> Really, has the procurement strategies deployed in the rest of the world passed you by? How many networks are still buying Cisco 7200s as they're cheap? Those with the tightest budgets will always 'look for a bargain' and with other networks upgrading and trying to get anything they can for what is useless kit I can see many hardware resale opportunities *if* networks don't mandate IPv6 support. Comments about having enough IPv4 space for 5 years will make people think that non-V6 stuff is suitable...
I was running IPv6 on a Cisco 7200 for quite some time. If you're going to cite examples, please cite examples
of equipment that doesn't support IPv6 that are still being widely purchased.

Frankly, I don't think that AfriNIC's IPv4 free pool will last 5 years. That's a linear projection of current
consumption and includes the following erroneous assumptions:

	1.	The policy will be 100% effective at preventing the pillaging of AfriNIC space.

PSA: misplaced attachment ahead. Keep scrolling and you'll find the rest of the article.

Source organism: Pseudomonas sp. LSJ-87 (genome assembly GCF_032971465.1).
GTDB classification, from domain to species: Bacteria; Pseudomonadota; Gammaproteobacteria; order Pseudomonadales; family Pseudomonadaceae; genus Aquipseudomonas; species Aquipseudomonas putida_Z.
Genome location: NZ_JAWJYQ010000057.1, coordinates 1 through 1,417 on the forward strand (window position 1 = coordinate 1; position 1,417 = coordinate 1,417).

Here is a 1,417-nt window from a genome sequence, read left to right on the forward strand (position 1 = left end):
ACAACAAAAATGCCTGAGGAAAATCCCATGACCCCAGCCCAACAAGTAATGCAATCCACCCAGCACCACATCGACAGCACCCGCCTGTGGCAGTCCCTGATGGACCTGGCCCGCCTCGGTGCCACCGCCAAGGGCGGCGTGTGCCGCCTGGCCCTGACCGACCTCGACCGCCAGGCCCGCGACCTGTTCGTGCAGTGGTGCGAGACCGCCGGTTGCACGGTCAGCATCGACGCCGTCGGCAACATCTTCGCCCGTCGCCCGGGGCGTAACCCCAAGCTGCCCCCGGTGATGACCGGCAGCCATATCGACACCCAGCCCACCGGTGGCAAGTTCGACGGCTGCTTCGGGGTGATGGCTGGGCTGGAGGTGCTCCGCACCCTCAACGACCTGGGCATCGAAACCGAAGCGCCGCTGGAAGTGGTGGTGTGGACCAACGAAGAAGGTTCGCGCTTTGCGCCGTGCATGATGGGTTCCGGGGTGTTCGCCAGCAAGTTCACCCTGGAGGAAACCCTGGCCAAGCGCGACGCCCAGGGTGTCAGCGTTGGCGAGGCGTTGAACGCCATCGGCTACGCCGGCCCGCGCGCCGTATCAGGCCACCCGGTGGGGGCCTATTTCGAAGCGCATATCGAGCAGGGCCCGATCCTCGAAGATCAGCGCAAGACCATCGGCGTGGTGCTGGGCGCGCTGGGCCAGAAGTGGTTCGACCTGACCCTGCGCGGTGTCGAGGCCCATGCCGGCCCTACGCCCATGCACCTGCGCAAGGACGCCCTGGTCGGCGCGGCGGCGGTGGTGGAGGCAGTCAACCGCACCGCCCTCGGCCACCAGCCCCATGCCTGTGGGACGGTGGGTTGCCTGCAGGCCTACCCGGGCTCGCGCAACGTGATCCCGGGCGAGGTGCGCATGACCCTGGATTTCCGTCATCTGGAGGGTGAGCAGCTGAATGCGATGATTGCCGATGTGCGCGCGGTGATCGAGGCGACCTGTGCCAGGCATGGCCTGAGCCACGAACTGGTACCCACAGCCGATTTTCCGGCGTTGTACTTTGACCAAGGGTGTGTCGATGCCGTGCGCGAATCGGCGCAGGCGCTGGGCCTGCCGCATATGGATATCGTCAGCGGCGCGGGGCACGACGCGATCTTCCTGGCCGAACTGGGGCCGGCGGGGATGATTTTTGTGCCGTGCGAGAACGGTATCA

I would anticipate more like 50% effective.
	2.	Consumption in the AfriNIC service region will not accelerate (it already is accelerating).

I believe that without this policy, AfriNIC runs out this year along with everyone else. With this policy,
AfriNIC has IPv4 addresses available to facilitate IPv6 transition in a smoother way over the next
one to two, maybe three years.

>>> 5. Demonstrates the Africa is forward looking, maybe the policy needs to actually put a hard stop on the allocation of IPv4 addresses (say 1st Jan 2013) pushing networks to deploy IPv6 at a greater rate than they are today
>> Again, that's an interesting approach, but, it has nothing to do with the policy you've proposed or with your
>> proposed changes to the soft landing policy.
> Its a view point, the soft landing policy appears to be trying to extend the life of v4 for as long as possible which (to me) appears to be counter intuitive.
I don't see the soft landing policy as doing so in any way. I see the soft landing policy as attempting to do exactly
what its name implies. Allow AfriNIC to preserve the ability to make a smoother transition to IPv6 over the
next couple of years rather than facing the abrupt smack-into-the-wall transition that the other regions have